OPINION: Sticks and stones they say: but we know that words can have consequences. Words often lead to violence. Jewish history teaches us that and events on Blair Street in Bondi confirm it. But we are not alone in seeing nasty words turn into terrible actions.
Europe's Roma (gypsies, travellers, itinerants) and Jews (you know the names) have far too much in common. We have been strangers in strange lands. We have wandered, denied the right to settle. We have maintained our language and culture in the face of persecution. Perhaps most significantly, we both suffered at the hands of the Nazi Holocaust.
Our common experience should resonate.
When I was a very young boy my mother worked in a childcare centre for Irish Travellers - Roma, Gypsies. She used to take me to work with her. I have no recollection of this at all but I am proud of my mum. A middle-class woman who chose to work with the Roma in Ireland in the '70s; and she brought her wee baby with her; shocking!
While we Jews may have become gentrified, the Roma have remained Europe's nomadic underclass. Distrusted and despised, for centuries the object of discrimination. And over the course of the past few weeks ongoing racism towards the Roma has been even more obvious.
It re-emerged with reports that a "blonde, blue- eyed" child had been taken into custody by Greek authorities.
The girl, "Maria ", had been living with a Roma couple. DNA tests (eventually) confirmed that the child was not biologically related to the Roma guardians. That, on its own, does not prove that the child was abducted but the world's media were already speculating about the child "stolen by Gypsies":
Things for Europe's Roma were about to get a whole lot worse (if that is possible). Following on from the events in Greece, reports began surfacing in Ireland of "blond" children living with Roma families. The Irish authorities removed two children, a boy and a girl, from two different families. In both cases, DNA testing showed that the parents were, in fact, related to the children.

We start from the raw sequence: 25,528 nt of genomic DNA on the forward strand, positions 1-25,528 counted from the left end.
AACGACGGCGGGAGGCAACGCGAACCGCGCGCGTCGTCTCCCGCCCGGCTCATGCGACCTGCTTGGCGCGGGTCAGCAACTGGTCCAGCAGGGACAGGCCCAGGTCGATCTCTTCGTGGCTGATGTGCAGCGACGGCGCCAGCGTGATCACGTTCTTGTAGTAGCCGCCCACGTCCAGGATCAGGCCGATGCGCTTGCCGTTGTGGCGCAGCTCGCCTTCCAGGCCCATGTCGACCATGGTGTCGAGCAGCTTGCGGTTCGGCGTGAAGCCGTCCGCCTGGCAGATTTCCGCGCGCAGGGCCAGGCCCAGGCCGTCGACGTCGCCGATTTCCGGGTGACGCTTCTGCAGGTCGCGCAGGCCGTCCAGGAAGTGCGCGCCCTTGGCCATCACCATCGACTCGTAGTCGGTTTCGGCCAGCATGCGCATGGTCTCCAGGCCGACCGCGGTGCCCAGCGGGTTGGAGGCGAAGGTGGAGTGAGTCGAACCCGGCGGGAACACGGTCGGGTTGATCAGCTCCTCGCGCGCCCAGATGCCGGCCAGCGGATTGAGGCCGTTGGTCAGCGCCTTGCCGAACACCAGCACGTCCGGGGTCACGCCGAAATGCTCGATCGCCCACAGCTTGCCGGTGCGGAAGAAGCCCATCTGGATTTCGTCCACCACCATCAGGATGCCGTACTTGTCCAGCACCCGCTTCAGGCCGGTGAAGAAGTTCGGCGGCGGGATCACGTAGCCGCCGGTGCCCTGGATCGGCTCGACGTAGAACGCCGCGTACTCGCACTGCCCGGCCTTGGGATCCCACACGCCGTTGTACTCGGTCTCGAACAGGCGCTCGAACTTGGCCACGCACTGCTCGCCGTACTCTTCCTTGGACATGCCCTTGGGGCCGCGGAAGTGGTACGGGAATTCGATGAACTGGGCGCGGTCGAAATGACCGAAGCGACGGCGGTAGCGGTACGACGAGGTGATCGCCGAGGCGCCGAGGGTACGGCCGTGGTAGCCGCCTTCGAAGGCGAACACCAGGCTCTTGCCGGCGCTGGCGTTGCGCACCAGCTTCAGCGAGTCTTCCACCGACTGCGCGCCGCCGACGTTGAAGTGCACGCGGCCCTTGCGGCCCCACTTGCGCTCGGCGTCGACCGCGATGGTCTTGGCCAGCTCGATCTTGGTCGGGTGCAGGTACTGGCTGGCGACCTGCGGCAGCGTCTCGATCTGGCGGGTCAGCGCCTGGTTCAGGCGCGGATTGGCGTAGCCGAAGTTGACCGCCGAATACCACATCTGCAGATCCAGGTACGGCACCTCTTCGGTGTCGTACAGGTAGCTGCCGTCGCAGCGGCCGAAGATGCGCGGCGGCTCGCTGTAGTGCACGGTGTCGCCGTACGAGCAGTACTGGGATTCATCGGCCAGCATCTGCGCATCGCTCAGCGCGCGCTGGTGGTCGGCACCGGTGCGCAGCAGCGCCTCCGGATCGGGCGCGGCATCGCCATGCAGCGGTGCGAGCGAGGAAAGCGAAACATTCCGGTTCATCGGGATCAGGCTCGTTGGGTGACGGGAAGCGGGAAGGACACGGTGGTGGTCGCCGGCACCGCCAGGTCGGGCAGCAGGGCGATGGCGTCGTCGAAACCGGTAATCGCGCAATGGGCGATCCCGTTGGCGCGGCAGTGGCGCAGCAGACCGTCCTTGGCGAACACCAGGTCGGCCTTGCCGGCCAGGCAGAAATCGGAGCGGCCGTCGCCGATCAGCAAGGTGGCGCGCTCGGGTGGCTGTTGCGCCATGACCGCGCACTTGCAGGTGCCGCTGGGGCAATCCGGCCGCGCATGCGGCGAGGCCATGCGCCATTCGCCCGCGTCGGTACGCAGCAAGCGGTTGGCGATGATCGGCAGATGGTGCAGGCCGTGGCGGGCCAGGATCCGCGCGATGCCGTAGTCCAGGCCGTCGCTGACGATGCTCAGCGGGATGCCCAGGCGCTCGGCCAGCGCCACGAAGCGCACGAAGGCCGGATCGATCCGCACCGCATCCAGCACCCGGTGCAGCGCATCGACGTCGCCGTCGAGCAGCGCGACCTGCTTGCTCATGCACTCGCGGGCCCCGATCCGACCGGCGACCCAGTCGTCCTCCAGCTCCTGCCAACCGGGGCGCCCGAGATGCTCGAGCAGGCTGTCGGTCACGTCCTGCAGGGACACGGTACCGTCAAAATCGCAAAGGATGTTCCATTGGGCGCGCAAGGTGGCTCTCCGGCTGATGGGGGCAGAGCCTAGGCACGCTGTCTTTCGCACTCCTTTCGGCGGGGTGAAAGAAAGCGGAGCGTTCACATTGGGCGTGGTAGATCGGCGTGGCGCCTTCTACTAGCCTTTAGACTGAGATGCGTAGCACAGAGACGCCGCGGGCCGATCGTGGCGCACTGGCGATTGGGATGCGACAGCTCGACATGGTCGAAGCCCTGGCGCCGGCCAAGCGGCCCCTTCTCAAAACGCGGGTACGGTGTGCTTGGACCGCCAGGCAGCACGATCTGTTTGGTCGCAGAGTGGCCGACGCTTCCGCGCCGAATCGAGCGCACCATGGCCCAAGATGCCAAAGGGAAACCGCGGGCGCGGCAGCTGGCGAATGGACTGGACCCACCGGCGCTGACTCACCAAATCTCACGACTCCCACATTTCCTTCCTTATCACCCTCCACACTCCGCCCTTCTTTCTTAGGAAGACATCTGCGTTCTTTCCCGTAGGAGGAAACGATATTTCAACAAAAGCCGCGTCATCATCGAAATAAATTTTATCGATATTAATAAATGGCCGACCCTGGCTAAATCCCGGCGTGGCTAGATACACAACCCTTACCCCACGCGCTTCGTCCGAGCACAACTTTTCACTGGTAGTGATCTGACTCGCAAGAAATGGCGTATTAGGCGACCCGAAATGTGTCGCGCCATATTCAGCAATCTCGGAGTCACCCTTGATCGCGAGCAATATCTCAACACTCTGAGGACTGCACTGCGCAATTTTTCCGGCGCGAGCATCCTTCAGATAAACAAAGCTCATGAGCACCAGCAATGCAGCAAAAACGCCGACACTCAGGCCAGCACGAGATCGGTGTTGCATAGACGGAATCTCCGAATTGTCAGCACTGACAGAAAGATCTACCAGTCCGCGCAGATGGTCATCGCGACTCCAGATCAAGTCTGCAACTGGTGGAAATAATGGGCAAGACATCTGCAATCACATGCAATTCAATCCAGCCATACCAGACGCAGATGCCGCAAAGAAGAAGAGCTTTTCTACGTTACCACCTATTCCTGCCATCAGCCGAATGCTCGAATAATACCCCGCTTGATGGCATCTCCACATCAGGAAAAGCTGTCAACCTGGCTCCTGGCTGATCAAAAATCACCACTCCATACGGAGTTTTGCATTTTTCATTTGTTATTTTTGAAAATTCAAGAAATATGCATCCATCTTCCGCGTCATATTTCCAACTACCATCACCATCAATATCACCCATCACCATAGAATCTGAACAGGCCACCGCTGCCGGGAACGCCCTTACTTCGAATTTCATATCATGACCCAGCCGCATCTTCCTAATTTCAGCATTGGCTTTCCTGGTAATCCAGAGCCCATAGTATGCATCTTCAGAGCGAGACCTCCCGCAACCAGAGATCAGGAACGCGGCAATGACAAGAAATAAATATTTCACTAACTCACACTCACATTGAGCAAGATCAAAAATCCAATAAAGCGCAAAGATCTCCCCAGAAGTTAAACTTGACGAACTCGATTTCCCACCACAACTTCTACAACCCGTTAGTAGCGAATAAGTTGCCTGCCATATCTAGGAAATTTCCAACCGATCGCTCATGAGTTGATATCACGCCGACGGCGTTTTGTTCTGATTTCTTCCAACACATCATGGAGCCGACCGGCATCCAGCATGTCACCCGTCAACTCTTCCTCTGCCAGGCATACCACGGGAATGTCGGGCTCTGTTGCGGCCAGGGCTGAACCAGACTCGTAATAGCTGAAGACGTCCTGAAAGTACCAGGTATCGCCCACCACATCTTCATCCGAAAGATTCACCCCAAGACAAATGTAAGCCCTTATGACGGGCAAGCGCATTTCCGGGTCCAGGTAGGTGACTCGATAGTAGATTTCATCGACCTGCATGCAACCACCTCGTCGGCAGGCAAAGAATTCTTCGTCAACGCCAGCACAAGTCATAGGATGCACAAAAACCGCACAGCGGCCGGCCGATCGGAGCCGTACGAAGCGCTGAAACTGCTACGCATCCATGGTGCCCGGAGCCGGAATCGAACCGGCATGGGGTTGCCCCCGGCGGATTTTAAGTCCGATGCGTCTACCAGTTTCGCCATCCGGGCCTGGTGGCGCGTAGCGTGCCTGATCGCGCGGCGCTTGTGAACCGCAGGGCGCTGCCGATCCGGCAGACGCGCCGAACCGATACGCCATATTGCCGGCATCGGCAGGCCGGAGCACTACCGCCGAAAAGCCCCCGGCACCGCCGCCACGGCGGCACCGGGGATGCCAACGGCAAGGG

As a father of three, child abduction is my greatest nightmare. My wife and I back up our school's message about "stranger danger': We even turned my phone number into a song. The song ends - "that's my Daddy's phone number you can call it any time" - and we've taught our older kids to sing this catchy tune to lifeguards, police officers, anyone who will listen. We do not take the issue of child abduction lightly.
But I can recognise a racist trope when I see one. European literature is littered with references to Gypsies stealing children. Irish traditional music is full of charming itinerant workers who stay for the night and leave before sunrise with daughters.The reporting on "Maria" in Greece fed into a stereotype of the Roma as a nomadic people who steal children from settled people. The response in Ireland shows that such stereotypes echo.
As Jews, we know all about negative stereotypes. Our history is littered with blood libels and accusations about poisoning wells. Today, outside of the Middle East at least, such accusations are rare.
But as an Irish Jew it saddens me greatly that Ireland has behaved so appallingly to the Roma. I'm even more appalled that my home country has traumatised two children, disrupted two families and cast aspersions on a whole community over the past two weeks.
As Australian Jews, there is little that we can do for the European Roma. But perhaps we can learn from their current treatment; their stereotyping. Maybe we can connect it with our shared history. What was done to us has been done to the Roma.
There are groups closer to home who have also been treated appallingly. As Ireland rounds up blond Roma kids for DNA testing the first all Indigenous Australian AFL team is touring Ireland. While Irish authorities take children away from Roma families, we have our own stolen generations.
We need to do more than wring our hands and shake our heads at the actions of the Old World. States' governments have apologised; but the Australian constitution still (STILL) doesn't recognise the place of Aboriginal Australians. There is cross party support for change. There is Indigenous support for change. But the polies are paralysed by a fear that a referendum on Indigenous recognition would fail!
That would be catastrophic to race relations in this country and it would severely damage Australia's reputation abroad. We know what it means to be marginalised. As a result of that experience we can empathise with the Roma when they are racially profiled. All of that should awaken our sense of injustice and we should demand that our government move to recognize the place of the First Australians in our constitution.
Let's be empathetic to the position of Europe's Roma. Let's acknowledge our common history. And then, let's apply our resulting outrage to an ongoing injustice closer to home.
Mr Abbott, bring forward a Bill to amend the constitution: Now. Recognise: Now.
Fergal Davis is a senior lecturer at UNSW Law.
This article was first published in Australian Jewish News.